In fact, I can only insist on the price, but I understand the principle too when I am dropped off at the edge of the city after a 10 km ride, from where, he drives straight home. So this is not a door-to-door service, but I can’t expect such for this price.
I walk another few hundred meters down the already deserted main street and on the promenade, and then, as agreed, I go to the last surf bar at the coast stretching out a bit. Despite the refreshing passion fruit juice, I’m already tired of wondering who this Sadio might be, who is currently battling in the kickboxing room. Meanwhile guests, consisting of locals and one or two older Europeans, dance to Latin and African music under this open wooden building touched by the pleasant breeze.
An evening full of surprises
Suddenly a physically fit guy steps up to me. This is Sadio, or as his friends call him by his French name Bouba (pronounced Boo-ba). He’s my host and hopefully my guide too for the next few days. We talk a little over another drink, then he grabs my big backpack with one hand and throws it comfortably on one shoulder – we’re going home now.
The real surprise is only coming now, though: where we are heading is a hotel. Pardon?
Although at first this piece of information sounded rather a joke, but Bouba is a quiet and serious character who really doesn’t seem to be kidding. It’s been ten years since I stayed in a hotel in Tunisia as part of the deal of my first and only package-holiday trip, and this hasn’t been planned now.
But let’s just wait for a moment… From the well-lit street with a South European atmosphere, we turn into a pitch-black parking lot. We’re cutting the road, I thought.
This is the first chapter of an adventure novel, and for me, it seems to be the reality.
The lights of the disappearing street filter through the once immaculate row of palm trees, the dust of the parking lot is stirred up by dogs fooling around, then they jump and bark at me, expressing their displeasure – obviously, this is their territory. And now for a while this is mine too, I acknowledge.
My accommodation is the Grand Ghost Hotel.
Bouba waves the dogs away as we move on quietly toward the back entrance. With asking questions, I try to break the silence and learn as much as I can from the plot of the novel, thereby comforting myself a bit as well.
We go up the back stairs using the torches of our phones. I have to be careful because my sandals can be easily poked through by the shards of glass, probably from the windows. I can already hear sounds in the dark corridor: conversations in a language I don’t recognize, sounds of a mobile phone game, music, a kid crying somewhere in the distance. My host is still pretty silent, but I’m not worried anymore.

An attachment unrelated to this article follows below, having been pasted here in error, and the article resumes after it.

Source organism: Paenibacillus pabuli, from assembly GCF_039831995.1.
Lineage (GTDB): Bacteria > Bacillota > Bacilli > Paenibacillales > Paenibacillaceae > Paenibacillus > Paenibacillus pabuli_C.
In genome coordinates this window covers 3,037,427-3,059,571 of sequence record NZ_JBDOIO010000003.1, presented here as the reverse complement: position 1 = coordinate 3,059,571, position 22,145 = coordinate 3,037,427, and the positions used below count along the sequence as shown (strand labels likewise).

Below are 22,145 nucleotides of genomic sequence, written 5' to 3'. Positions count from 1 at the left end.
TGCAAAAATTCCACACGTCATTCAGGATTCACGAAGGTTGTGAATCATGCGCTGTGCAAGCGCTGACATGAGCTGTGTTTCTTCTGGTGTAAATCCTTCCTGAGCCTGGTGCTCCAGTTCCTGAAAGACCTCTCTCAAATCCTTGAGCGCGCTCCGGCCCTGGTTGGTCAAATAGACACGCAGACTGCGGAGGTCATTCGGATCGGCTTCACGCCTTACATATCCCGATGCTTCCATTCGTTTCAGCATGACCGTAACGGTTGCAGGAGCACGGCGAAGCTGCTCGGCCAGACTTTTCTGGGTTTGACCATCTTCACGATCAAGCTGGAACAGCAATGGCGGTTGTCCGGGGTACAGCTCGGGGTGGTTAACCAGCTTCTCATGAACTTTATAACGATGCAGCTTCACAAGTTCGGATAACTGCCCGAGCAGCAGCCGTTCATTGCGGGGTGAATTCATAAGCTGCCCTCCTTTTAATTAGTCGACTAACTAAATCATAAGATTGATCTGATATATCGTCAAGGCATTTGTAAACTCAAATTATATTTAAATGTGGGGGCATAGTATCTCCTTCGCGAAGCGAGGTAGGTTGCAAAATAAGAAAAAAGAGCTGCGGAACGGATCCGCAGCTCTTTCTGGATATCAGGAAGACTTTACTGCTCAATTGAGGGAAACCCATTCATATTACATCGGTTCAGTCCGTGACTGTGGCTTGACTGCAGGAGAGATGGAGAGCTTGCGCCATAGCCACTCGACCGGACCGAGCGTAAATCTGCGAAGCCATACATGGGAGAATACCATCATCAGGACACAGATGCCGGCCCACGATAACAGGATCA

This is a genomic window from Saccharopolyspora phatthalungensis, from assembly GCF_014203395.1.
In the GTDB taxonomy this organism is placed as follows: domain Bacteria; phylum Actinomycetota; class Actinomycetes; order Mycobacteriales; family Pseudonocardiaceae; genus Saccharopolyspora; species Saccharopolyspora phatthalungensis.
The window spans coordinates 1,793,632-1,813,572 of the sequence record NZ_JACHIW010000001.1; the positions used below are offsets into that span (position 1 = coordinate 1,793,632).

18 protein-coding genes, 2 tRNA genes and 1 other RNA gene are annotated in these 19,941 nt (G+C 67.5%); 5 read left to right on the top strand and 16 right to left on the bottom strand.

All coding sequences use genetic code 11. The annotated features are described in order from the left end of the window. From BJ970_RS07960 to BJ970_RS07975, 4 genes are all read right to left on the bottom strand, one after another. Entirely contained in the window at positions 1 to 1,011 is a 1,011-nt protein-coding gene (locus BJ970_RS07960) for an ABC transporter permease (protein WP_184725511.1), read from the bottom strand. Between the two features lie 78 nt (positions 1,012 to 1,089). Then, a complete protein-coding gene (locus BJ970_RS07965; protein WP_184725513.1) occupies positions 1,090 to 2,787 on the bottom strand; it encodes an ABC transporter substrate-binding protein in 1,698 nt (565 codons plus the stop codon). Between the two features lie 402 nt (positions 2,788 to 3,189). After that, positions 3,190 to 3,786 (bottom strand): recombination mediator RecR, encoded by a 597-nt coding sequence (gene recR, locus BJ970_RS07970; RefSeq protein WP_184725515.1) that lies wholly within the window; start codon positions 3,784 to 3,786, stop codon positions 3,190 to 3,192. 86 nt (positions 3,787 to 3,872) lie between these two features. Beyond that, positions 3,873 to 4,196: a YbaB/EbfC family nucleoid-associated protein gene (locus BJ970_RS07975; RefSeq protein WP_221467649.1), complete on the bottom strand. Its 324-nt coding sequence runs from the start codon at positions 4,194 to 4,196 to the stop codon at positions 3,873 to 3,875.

Sailing off the safe harbour undoubtedly requires a lot more attention and common sense, but it also entices you with a way bigger, almost guaranteed prize.
So there is no going back. The flimsy door opens with a key… and voilà! After inserting the hotel key card, the mood lighting turns on automatically and gently…
Bouba is looking for a candle – there are two more in the shrink wrap. He glues one to the table and the other one for me in the bathroom where two big buckets of water are waiting. A real cure for my sticky skin!
I am a little embarrassed as I arrived from Europe with two bottles of alcohol and one and a half Lidl buns. Which should be the gift? Where is the souvenir? I ran out of Hungarian souvenirs (which were interestingly also alcohol), then after I find out about my host’s eating habits, it becomes clear that this stuff isn’t the best choice: Bouba doesn’t drink alcohol. I can’t offer him the buns, especially since I’m starting to get super hungry well after the no-gluten-no-fat-no-sugar dinner on board.
The warm candlelight is moving elegantly, breaking the cold feeling of our cellphones’ white lights, while making the room homely. Our conversation is becoming more and more friendly, deep and intriguing and I am getting to know Bouba as an infinitely kind and honest person!
He doesn’t let me crush on his couch, he would sleep there instead. I lay my sleeping bag onto the sponge on the floor. The steamy tropical air fills the room and even though the balcony door remains open to make it more bearable, I can’t fall asleep easily. There is no distraction now though, the silence of the night is broken only by the ocean waves.
A little housework
Sounds from the sea and laughing children wake me up. I listen for a while, then get out from my “bed” and step out to the balcony. I don’t even notice the rundown environment, as the background catches my eye immediately with its white sand beach and the endless blue horizon behind it! Life has already begun.